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Special Reports About Building Embedded Systems

Here's a variety of special reports about a range of embedded subjects, from hardware to firmware:

  • Hardware and Firmware Issues in Using Ultra-Low Power MCUs - Building a battery-powered device with an ultra-low power MCU? Most of what passes for common knowledge about these sorts of systems is wrong. Here's the real scoop, backed up by experimental evidence.

  • Probing Pointers - Scope (and logic analyzer) probes have a variety of surprising issues. This report gives some insight with real-world examples.

  • eXtreme Instrumenting - Want cool but cheap ways to monitor the real-time peformance of your embedded systems? This details are all in this report.

  • How to Automatically Find Bugs in Your Code - There is a simple way to create self-debugging code. Alas, in the firmware world it's rarely used.

  • Salary Survey - Here's a 2018 salary survey of embedded developers. How does your pay match these numbers?

  • Write-Only Memory - Not really a Special Report, but here's Signetic's 1972 Write Only Memory datasheet. "The 25120 is easily cooled by employment of a six-foot fan, 1/2" from the package. If the device fails, you have exceeded the ratings. In such cases, more air is recommended.". The datasheet is a hoot!

  • A Boss's Guide to Process Improvement - Does your boss understand what's needed to produce great code? Many have no formal software engineering background and just need some hard data. This Boss's Guide to Software Process Improvement is a short paper that will give your boss the facts.

  • Debouncing - There's a lot of smoke and mirrors in typical debounce code. Magic numbers, tuned software that breaks whenever anything changes. This is the definitive guide to debouncing switches and contacts. It includes plenty of empirical data taken from a wide variety of switches.

  • Firmware Standards Manual - By it's very nature computer code is cryptic. Wise developers employ standards to enhance readability. Note that all safety critical code must conform to a standard... so why don't all of us who wish to create great software do the same?

  • Watchdog Timers - I've examined hundreds of watchdog timers over the years. Few - very few - are completely robust. A watchdog is the last line of defense before the systems dies. It has to be awesomely designed. Check out Great Watchdogs for some ideas.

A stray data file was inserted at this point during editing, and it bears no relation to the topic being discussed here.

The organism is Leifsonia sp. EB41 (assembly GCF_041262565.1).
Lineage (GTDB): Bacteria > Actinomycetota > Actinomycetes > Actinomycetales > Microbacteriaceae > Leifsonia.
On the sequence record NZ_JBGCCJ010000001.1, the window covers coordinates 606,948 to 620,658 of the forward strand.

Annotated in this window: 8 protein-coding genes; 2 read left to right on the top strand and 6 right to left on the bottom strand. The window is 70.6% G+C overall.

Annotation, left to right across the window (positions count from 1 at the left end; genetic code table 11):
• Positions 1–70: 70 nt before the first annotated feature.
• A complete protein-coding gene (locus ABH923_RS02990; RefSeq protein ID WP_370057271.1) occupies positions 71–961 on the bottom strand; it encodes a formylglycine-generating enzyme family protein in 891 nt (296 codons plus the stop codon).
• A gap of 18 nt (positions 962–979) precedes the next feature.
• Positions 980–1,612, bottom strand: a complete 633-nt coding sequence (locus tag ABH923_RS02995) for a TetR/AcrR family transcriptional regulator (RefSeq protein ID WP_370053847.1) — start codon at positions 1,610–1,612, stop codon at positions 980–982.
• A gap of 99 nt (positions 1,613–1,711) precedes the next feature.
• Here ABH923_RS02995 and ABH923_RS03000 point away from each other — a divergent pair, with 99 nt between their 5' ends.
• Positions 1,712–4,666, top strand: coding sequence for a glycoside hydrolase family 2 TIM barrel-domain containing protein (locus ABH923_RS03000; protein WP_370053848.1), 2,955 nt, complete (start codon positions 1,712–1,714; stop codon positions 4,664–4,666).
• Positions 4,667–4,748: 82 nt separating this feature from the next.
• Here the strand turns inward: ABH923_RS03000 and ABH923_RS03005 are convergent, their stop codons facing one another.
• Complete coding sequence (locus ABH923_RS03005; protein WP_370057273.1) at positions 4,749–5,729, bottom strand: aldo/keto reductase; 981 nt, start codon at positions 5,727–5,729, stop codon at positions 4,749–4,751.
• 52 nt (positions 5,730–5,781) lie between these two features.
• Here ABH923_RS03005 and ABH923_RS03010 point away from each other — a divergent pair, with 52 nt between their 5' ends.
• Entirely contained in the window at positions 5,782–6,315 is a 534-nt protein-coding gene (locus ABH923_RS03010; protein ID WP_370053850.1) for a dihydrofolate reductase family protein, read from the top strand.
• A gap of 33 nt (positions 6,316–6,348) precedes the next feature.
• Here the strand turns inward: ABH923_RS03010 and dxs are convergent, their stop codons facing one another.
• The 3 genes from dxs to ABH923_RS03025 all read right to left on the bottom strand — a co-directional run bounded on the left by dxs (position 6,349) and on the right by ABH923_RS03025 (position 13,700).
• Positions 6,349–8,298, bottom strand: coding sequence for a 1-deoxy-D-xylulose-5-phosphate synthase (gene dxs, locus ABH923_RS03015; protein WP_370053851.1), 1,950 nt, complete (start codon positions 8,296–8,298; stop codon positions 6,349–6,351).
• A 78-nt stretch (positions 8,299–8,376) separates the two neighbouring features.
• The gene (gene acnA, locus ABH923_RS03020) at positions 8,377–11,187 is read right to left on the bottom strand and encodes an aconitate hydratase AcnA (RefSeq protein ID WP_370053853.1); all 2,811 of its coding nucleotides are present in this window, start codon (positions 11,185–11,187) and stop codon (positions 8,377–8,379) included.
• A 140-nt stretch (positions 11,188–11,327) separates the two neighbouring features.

• Commenting - Ah, comments. We all write them (usually). We all read them (and never believe a word we read). Comments are as important as the code itself, yet usually they're a poorly-written afterthought. In my opinion they should be a fore-thought, written before we start typing in curly braces.

  • Testing RAM - Did you know that a RAM test on DRAM whose refresh circuitry has fried will pass? Or that impedance issues mean good RAM tests cleverly drive the address & data busses in a way to create the worst-case electromagnetic effects? Nearly all the RAM tests I run into are lousy. Here's what you need to know about Testing RAM in Embedded Systems.

  • Becoming an Embedded Developer - I get a lot of email asking how one can become a firmware fiend. I learned the same way I learned about the birds and the bees - talked with my friends, ran a few experiments, and iterated. But that's not efficient.

  • Code Inspections - There is a silver bullet that greatly reduces defects while saving development time. Though we've known about it since 1976 few developers routinely employ it. A Guide to Code Inspections gives the facts and the techniques.

  • Floating Point Approximations - Need to do a trig function but don't have a trig library? Is the trig library too big? See how simple polynomials produce all of the trig functions in Floating Point Approximations (for trig), or Other Floating Point Approximations (roots, logs and exponentiation).

  • Better Resumes - Most technical resumes are awful. They're peppered with acronyms the reader probably doesn't know, sentence structure is non-existent, and the document doesn't fulfill its primary mission: sell the candidate.

  • Microprocessor History - The first commercial microprocessor appeared over 40 years ago. The history of this invention is really interesting.